• Who is in charge of this?
  • How often should this be done?
  • As Company grows, different laws may apply
  • Are your supervisors trained on policies?
    • Trained on changes/revisions
    • Company’s vision/culture
policy must haves

Policy Must Haves

Presented by:Annmarie Simeone


Policy Must Haves


Policy Options

the beginning and the end
The Beginning and The End

The beginning At-Will Disclaimer and General


The end Acknowledgement of Receipt

(Employee Copy and Employer


equal employment opportunity policy
Equal Employment Opportunity Policy
  • Commitment to equal opportunity
  • Any special programs
  • Application to all facets of employment
anti harassment anti discrimination policies
Anti-Harassment & Anti-Discrimination Policies
  • Zero tolerance
  • Include sample prohibited behavior – they are prohibited even if they are not illegal
  • Complaint procedure with several avenues for reporting

e.g., Supervisor, HR, Hotline, anonymous reporting, dedicated website

  • Investigation
  • No retaliation
employee classifications
Employee Classifications
  • Regular
  • Full Time
  • Part Time
  • Probationary/ “Introductory”
  • FLSA classifications
employee benefits
Employee Benefits
  • Another disclaimer!
  • Eligibility
  • Right to modify
  • General overview – leaving flexibility
  • Reference to master documents
  • 401k
hours of work
Hours of Work
  • Business Hours
    • Regular hours
    • Special days/late nights
    • Inclement weather
  • Making Schedules/Changing Schedules
    • How are schedules established?
    • Can they be altered by employee agreement (switching) or is manager approval needed?
    • Posted, circulated electronically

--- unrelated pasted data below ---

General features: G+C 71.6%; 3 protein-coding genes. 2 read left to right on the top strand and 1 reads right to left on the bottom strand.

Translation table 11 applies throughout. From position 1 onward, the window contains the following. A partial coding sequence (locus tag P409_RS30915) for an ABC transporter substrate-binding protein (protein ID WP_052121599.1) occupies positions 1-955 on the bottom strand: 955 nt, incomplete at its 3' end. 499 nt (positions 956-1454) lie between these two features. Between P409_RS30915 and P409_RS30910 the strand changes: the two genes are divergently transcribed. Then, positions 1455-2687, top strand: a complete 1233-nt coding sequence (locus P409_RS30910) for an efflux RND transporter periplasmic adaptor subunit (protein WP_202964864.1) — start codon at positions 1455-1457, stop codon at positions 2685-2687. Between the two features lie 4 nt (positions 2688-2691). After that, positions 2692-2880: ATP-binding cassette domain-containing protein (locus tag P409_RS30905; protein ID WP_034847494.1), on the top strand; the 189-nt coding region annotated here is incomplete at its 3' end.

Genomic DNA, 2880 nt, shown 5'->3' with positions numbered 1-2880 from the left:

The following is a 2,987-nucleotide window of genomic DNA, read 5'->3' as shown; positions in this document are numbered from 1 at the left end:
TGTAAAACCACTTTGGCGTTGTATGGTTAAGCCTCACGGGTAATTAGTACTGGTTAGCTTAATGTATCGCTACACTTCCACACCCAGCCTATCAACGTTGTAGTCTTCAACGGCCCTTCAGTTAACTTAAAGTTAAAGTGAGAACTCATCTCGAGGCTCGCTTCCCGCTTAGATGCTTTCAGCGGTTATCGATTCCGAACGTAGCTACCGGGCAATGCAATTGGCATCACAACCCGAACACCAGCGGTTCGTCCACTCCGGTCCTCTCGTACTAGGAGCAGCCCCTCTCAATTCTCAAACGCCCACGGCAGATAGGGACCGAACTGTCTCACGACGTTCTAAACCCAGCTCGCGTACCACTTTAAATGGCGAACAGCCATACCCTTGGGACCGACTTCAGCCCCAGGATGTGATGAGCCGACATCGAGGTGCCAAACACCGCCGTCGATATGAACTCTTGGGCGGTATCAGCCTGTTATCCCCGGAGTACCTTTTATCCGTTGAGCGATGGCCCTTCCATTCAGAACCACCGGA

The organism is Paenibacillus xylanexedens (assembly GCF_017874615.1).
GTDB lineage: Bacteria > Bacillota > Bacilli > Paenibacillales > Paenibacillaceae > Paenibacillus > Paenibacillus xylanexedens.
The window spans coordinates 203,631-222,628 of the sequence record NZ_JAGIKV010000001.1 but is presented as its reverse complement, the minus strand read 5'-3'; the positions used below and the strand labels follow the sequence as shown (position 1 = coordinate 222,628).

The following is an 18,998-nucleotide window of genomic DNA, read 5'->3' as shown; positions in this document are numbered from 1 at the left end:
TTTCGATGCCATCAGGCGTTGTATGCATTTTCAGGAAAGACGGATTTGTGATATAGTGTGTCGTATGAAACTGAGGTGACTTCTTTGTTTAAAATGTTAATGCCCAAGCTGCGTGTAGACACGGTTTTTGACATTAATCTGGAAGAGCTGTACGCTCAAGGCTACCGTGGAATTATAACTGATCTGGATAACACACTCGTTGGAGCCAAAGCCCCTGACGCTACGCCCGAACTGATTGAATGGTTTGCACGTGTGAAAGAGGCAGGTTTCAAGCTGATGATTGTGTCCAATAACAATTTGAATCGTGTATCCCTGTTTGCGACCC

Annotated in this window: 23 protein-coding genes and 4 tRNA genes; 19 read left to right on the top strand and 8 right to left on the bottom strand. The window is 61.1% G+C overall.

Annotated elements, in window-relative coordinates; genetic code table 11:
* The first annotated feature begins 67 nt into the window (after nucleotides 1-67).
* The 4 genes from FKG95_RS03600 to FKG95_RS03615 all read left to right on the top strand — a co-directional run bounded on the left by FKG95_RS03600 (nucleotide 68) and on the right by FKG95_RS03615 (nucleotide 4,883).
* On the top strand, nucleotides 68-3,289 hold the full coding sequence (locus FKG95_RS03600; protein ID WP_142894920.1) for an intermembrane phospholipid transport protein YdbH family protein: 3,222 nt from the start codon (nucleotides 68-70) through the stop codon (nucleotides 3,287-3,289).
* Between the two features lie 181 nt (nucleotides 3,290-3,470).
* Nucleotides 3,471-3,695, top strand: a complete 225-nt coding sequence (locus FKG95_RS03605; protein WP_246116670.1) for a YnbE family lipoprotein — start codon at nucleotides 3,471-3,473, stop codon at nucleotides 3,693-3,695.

• Telecommuting/Flex Time
payroll practices
Payroll Practices
  • Timekeeping /Reporting
  • Overtime
  • Pay Periods
  • Bonuses/Commissions
  • Deductions – mandatory and voluntary
time away from work
Time Away From Work
  • Attendance and Punctuality
  • Vacation
  • Personal Days
  • Sick Days
  • Accommodations (Disability/Religious)
federal and state statutes
Federal and State Statutes
  • FMLA
  • NJ Paid Family Leave
  • CEPA/Whistleblower (mandatory in NJ)
employee conduct policies
Employee Conduct Policies

Some topics that are must haves, include

  • Rules of Conduct
  • Drug/Alcohol
  • Confidentiality
  • Disciplinary Policy
  • Dress Codes
  • Workplace Violence
  • No expectation of privacy
  • E-mail
  • Internet
  • Social Media
  • Blogging
  • Mobile devices (cell phone, laptop, Blackberry®, PDA)
termination of employee employer relationship
Termination of Employee-Employer Relationship
  • Final paychecks
  • Exit interviews
  • Employee references
presented by keith mcdonald

Practical Considerations

Planning, Customizing and Distributing Your Employee Handbook

Presented by:Keith McDonald

on your mark get set go
On your mark - get set - go!!
  • Starting from Scratch or Updating an Oldie?
  • Incorporating Existing Policies and Practices
    • Opportunity for Change
    • Feedback from Employees